When you put your heart and soul into something, and you believe in what you’re doing there really are no limitations to what you can accomplish! Rachael Novello
Owner, Rachael Novello Fitness
Your identity and specialty becomes your brand identity and must remain consistent if you’re to leverage it into business growth.
When potential clients can identify what you do best and see a history of dedication to that thing, they are much more likely to recognize you as an expert and retain you as their trainer. Conversely, if your marketing message and identity are always in flux and you seem subject to the prevailing wind of what’s trendy, you will not look credible or trustworthy.
Given how vast the differences can be in different types of training, bodybuilding vs. marathon running vs. speed and agility training, you can’t be all things to all people and shouldn’t try to be.
If you’re new to training or just trying to get a business off the ground, there can be intense pressure to sell your service as the solution for everyone. In the short term, this yes-man style may indeed net a handful of clients, but it hurts you in the long run by muddying the waters of your marketing and making it hard for customers to identify what it is that you do.
Do you wish to be the trainer for competitive athletes? If your Instagram and website are filled with content on weight loss and wellness, don’t be mad when the star running back overlooks you in favor of a coach whose persona and message better align with his goals.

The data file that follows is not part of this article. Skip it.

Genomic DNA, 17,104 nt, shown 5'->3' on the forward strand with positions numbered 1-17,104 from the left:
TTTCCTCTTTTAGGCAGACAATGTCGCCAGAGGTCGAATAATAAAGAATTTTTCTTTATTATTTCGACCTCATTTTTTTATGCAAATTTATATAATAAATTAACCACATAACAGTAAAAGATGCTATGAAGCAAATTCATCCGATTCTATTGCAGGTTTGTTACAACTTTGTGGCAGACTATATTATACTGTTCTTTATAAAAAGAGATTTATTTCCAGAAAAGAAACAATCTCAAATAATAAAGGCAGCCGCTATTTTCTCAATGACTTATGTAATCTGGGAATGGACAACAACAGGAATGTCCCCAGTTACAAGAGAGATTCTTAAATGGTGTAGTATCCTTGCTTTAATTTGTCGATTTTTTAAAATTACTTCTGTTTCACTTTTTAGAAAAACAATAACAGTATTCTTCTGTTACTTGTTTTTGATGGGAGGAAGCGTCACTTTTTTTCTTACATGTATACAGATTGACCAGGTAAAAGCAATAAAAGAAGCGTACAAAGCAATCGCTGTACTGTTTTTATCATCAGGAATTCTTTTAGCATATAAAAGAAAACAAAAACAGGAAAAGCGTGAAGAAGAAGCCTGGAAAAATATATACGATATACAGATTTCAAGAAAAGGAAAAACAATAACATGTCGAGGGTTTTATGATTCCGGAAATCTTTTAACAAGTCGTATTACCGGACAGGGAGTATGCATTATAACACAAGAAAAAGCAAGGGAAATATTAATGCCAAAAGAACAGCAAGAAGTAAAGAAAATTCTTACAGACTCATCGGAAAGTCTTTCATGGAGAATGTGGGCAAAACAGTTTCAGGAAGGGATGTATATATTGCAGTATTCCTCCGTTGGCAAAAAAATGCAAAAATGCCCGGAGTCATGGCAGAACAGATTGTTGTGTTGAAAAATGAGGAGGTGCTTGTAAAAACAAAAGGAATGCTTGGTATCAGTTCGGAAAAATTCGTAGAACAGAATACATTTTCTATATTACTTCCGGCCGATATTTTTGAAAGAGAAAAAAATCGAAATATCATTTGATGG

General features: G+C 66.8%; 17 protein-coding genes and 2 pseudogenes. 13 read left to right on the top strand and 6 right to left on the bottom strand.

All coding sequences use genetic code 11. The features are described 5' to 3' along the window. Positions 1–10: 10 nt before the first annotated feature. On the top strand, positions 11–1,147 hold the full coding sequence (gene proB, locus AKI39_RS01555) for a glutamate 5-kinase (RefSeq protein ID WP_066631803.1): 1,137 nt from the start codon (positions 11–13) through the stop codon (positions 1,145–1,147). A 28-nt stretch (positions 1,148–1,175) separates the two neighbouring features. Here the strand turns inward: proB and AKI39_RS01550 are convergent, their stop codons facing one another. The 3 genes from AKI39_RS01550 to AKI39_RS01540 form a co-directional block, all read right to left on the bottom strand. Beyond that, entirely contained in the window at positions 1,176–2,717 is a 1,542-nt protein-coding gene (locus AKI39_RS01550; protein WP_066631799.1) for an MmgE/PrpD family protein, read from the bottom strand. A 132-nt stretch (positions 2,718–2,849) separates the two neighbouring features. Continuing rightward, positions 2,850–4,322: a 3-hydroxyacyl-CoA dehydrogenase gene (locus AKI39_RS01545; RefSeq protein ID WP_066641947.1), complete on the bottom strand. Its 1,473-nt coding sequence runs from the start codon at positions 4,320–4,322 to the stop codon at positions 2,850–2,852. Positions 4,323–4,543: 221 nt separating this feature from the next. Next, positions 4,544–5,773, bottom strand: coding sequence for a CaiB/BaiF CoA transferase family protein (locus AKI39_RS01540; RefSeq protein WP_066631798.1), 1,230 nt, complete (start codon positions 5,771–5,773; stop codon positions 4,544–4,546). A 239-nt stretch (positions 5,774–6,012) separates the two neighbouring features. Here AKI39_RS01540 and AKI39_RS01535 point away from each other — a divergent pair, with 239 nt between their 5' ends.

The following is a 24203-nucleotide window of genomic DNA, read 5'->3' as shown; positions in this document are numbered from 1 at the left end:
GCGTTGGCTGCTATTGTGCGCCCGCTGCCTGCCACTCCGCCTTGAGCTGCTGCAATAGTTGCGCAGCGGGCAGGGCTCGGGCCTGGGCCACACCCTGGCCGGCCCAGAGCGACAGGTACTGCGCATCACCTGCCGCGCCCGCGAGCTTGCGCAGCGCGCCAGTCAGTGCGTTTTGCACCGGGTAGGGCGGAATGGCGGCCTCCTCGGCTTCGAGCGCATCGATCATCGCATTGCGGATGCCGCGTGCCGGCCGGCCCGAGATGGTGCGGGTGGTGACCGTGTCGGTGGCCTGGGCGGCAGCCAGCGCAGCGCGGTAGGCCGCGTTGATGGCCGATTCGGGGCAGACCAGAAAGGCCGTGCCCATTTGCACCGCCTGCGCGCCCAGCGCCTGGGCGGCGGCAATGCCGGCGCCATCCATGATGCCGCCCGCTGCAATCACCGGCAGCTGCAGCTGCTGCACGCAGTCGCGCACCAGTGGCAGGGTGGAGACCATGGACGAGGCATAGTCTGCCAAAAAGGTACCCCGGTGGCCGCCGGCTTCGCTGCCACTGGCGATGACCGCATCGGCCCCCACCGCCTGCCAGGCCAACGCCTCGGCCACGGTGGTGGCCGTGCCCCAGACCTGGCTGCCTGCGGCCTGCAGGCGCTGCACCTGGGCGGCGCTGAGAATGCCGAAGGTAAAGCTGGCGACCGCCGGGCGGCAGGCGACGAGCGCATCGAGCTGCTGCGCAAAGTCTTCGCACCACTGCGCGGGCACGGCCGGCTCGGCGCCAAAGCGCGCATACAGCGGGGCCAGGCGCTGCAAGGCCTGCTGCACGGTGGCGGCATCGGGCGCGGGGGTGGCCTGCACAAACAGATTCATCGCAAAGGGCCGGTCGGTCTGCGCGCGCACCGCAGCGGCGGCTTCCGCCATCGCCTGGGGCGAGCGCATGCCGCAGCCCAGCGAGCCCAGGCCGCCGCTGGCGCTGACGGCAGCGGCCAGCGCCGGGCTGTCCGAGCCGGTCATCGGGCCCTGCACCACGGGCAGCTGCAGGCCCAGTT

Grow and manage your fitness business better with Exercise.com
3) Make Your Pricing Clear and Simple
Nothing confounds the start of a good business relationship like prices that are shrouded in secrecy or are so confusing the customer needs an accountant to decipher them. Check out the video below for a quick lesson in how to create personal training packages:
The market now demands that pricing is transparent and accessible. In other words, the modern consumer is used to having easy access to information, mostly online, and will not jump through hoops anymore to hunt down the price of your service. There are so many options out there in the in-person and online training spaces that prospective clients will quickly shift their attention upon encountering any obstacle that gets in the way of what they’re looking for.
If you have a website for your service, which you should, show prices clearly. The same goes for print advertising and even face-to-face conversation; the more transparent you are, the more confident you appear in the quality of your training. Compare that to a trainer who hides things in fine print or skirts around direct questions about price; they appear unsure of themselves or maybe even sneaky.
Beyond transparency, make your pricing model easy to understand.
Complex price tiers are the norm in many commercial gyms with the price of sessions depending on numerous variables like session frequency, trainer experience level, and in some cases, appointment time. After all of the numbers are crunched, the client (or any reasonable person) is left thinking, “Wait, what’s the training actually worth?”
As the trainer, it places you in a very uncomfortable situation when a member on the floor asks what it costs to have you train them and you have to get the manager!
For your sake and the client’s, stay away from complex price structures. Simply determine the value of your time and charge that price under all circumstances. Give consideration to what you need to make a profit and what’s fair to the client based on your capability to deliver results. To be sustainable, the relationship needs to feel like a win-win.
4) Maintain Price Integrity
When I first started I was working out of a gym. They took a percentage out of what I made and I wish I knew the real value of my knowledge. I didn’t like charging too much for my services and perhaps it’s because I was young, but I could have been more aggressive with my prices.